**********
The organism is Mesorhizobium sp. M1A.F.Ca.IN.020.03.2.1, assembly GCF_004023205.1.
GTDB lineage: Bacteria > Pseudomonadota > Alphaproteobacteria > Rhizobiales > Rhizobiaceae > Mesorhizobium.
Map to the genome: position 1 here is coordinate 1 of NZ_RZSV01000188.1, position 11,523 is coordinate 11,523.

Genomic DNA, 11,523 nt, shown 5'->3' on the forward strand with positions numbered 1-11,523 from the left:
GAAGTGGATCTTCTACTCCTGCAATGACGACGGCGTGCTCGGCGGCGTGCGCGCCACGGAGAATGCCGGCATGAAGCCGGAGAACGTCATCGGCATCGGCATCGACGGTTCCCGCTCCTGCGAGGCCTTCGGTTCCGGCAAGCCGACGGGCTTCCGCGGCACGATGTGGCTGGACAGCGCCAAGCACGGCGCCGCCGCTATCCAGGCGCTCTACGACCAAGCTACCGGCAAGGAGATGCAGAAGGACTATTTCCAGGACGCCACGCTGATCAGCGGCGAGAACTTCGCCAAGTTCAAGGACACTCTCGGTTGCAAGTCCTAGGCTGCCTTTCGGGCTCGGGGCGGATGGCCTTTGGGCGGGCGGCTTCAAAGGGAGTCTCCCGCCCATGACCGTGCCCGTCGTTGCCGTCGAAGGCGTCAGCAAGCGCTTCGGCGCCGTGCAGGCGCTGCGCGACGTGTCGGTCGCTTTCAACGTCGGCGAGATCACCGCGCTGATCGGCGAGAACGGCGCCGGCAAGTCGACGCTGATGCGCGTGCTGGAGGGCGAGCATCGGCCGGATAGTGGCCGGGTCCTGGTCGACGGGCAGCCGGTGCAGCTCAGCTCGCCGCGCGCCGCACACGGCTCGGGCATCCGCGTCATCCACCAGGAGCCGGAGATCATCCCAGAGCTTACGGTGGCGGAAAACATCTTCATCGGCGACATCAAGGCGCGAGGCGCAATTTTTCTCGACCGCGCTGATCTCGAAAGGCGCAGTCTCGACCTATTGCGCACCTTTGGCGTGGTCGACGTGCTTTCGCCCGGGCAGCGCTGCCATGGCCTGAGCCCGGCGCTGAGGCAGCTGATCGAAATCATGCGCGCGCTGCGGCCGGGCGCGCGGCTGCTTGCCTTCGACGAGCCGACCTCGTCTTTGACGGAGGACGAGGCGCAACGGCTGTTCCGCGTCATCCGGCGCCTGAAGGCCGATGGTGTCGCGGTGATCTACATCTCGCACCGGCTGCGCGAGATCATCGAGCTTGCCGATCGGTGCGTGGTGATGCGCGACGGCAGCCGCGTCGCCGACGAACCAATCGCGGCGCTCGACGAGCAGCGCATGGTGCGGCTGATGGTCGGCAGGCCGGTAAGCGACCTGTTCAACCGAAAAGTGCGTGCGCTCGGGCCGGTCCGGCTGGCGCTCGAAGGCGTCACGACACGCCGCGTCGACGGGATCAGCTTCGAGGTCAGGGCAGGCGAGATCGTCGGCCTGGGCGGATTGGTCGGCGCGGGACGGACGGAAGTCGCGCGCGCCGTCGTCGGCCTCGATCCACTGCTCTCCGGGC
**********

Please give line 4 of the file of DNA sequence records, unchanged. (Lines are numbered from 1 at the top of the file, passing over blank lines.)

Genomic DNA, 11,523 nt, shown 5'->3' on the forward strand with positions numbered 1-11,523 from the left: